**EDIT: Focus 145, not 135**
Relatively new to kayaking, got bit hard by the bug and looking at my first boat purchase, something I can grow with and take advantage of the Portland, OR area waters. (Slow rivers, lakes, possibly Columbia River Gorge and light coastal use, small class rapids at most.) I often paddle half- to full-day and would like to do some overnights.
I am a 5'9" female weighing 125-130# with long legs, so tall but slight of build.
My small frame makes me lean toward the narrower Focus, which also seems like a boat I can grow with forever. I like that it seems capable of possibly all the water types listed above. Of course, the price is higher than the Manitou, especially if I get the version with the rudder, which seems like it might be necessary to cross over into all the waters I'd eventually like to go (?).
The Necky I have found a great deal on, and everyone seems to like it. Since I am still a beginner, I question if it's not a better purchase, if the Focus isn't more boat than I need.
Any assistance appreciated. I am looking for somewhere to try both of these out but have yet to locate any place with the demos available. Thanks! :)
**EDIT: Focus 145, not 135**
I should note I am also considering the WS Tsunami 135 for it’s price comparison to the Manitou. The Focus just seems to overwhelm the Tsunami in my mind.
I’m glad I know the answers.
But I would go with the Necky unless there were some pretty clear reasons not to.
Not the Focus
Hello, I recently reviewed and started a long thread here on the focus, and most people seem to find the same issues with the focus. I would strongly suggest staying away from it especially if you are a relatively new to kayaks. The amour of effort and attention you need to keep the focus going in a straight line is significant. The boat is rudder dependent, and probably not the best option if you want to practice and become more advanced in the skills. I’ve never tested the Necky, but if you want a WS boat I would suggest the tsunami as a VERY stable VERY straight tracking boat, but with good potential. For a first kayak I really think it’s pretty good!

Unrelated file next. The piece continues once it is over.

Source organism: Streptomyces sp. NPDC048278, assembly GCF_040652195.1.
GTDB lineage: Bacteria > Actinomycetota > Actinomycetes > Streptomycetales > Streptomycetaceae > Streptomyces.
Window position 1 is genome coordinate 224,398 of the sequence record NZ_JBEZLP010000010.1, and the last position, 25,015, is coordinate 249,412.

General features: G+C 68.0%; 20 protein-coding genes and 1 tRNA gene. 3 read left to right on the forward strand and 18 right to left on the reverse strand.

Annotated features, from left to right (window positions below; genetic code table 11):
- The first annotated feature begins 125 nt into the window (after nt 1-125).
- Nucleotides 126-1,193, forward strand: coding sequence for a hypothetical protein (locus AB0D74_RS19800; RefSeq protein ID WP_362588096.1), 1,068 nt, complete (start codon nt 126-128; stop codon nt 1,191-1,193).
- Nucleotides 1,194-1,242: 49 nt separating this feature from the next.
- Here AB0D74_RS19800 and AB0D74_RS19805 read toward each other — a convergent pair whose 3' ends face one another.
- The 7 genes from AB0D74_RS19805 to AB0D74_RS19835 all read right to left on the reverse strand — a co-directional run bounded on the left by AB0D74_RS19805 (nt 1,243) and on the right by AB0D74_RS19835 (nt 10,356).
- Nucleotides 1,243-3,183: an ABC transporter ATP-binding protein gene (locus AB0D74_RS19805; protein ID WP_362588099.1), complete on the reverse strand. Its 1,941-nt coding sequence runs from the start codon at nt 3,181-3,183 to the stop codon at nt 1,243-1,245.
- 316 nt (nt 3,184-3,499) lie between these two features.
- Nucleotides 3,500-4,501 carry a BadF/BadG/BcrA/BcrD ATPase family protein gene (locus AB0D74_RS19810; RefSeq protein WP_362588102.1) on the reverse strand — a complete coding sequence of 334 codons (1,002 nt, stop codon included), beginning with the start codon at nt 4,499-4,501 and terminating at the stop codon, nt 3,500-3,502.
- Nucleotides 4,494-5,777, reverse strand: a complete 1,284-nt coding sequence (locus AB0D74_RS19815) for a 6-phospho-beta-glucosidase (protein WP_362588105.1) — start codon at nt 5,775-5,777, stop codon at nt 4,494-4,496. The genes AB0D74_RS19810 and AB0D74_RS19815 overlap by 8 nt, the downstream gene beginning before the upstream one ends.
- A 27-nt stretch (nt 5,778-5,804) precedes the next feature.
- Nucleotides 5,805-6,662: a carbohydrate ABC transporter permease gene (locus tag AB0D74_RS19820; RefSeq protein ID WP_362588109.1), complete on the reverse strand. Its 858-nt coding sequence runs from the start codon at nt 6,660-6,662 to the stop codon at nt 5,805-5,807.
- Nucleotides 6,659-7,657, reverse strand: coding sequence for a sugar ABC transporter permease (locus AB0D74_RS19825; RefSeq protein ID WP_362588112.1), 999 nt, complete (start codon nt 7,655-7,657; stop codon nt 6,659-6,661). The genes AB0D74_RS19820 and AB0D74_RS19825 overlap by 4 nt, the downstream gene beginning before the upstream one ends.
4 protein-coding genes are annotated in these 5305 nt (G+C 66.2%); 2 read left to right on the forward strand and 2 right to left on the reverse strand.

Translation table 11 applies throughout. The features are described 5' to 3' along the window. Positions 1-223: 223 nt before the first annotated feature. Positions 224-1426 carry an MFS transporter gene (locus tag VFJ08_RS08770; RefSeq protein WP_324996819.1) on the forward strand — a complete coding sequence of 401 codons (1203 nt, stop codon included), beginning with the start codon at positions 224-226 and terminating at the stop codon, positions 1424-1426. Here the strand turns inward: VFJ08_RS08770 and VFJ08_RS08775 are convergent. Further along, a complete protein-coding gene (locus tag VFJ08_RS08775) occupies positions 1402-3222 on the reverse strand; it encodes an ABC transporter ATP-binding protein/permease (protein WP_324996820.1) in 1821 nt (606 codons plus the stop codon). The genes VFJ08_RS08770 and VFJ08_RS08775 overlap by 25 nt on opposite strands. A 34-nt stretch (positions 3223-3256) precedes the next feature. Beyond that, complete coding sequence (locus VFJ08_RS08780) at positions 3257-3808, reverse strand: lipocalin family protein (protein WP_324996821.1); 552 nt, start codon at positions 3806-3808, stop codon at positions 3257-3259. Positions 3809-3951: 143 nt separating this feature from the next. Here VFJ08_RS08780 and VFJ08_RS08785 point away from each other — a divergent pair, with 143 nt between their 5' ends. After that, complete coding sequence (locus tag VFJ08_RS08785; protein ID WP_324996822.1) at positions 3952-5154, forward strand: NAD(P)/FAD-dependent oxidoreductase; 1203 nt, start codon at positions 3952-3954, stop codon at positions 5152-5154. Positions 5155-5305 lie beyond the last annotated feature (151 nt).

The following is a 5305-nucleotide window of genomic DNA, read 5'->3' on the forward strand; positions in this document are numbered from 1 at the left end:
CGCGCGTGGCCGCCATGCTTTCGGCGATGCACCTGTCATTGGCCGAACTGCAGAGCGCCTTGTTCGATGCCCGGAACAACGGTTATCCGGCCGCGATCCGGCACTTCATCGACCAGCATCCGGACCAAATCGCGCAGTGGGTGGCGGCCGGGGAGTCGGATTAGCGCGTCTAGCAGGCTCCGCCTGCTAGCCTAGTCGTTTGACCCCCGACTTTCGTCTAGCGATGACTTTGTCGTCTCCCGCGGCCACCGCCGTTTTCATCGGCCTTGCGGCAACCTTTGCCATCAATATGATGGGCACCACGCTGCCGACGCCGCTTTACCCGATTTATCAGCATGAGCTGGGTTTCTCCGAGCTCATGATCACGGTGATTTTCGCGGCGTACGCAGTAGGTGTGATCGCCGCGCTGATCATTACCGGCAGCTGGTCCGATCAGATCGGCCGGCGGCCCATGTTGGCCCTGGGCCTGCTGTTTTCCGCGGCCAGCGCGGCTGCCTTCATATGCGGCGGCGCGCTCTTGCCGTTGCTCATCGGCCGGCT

Take a look at the post below:
I hope this helps!
I would advise Manatou
I have had a lot of boats in my “fleet” but one of the boats that has never been up for trade is the Mankato.
It is an excellent beginner kayak and it will let you try out different skills as you get better on different waters.
One of the major up sides to the Manatou is that it is pretty light for a tough recreational boat. In my opinion it is faster than the WS boats and handles in a similar fashion.
The only downside I do not care for is the seating in the Manatou I do not think a back band is offered from the factory.
I hope it’s not rude to respond with a different suggestion than those asked about? Not up on the protocol here…
That said, I recently purchased for my wife a Necky Eliza. She is slightly smaller than you. But it’s a little longer and narrower than the Manitou, and weighs less. It’s a sweet little boat, and one that I think you could stay with for a long time, and keep up with other paddlers. Rudder was something my wife wanted (I don’t use them), and it is nice if used right, I think.
Just a thought. It’s a little more than the Manitou (we paid $1129), but a nice boat.
And the winner is…
Thanks so much everyone for replying! You guys really helped save me from what would have been a major mistake.
I ended up finally locating a shop in town that actually had both of these boats. Much to my surprise, the Necky cockpits don’t suit my body at all. (Tried the Eliza, too… Thanks, Just-A-Guy. That good deal on the new Manitou 14 for $900 goes to someone else!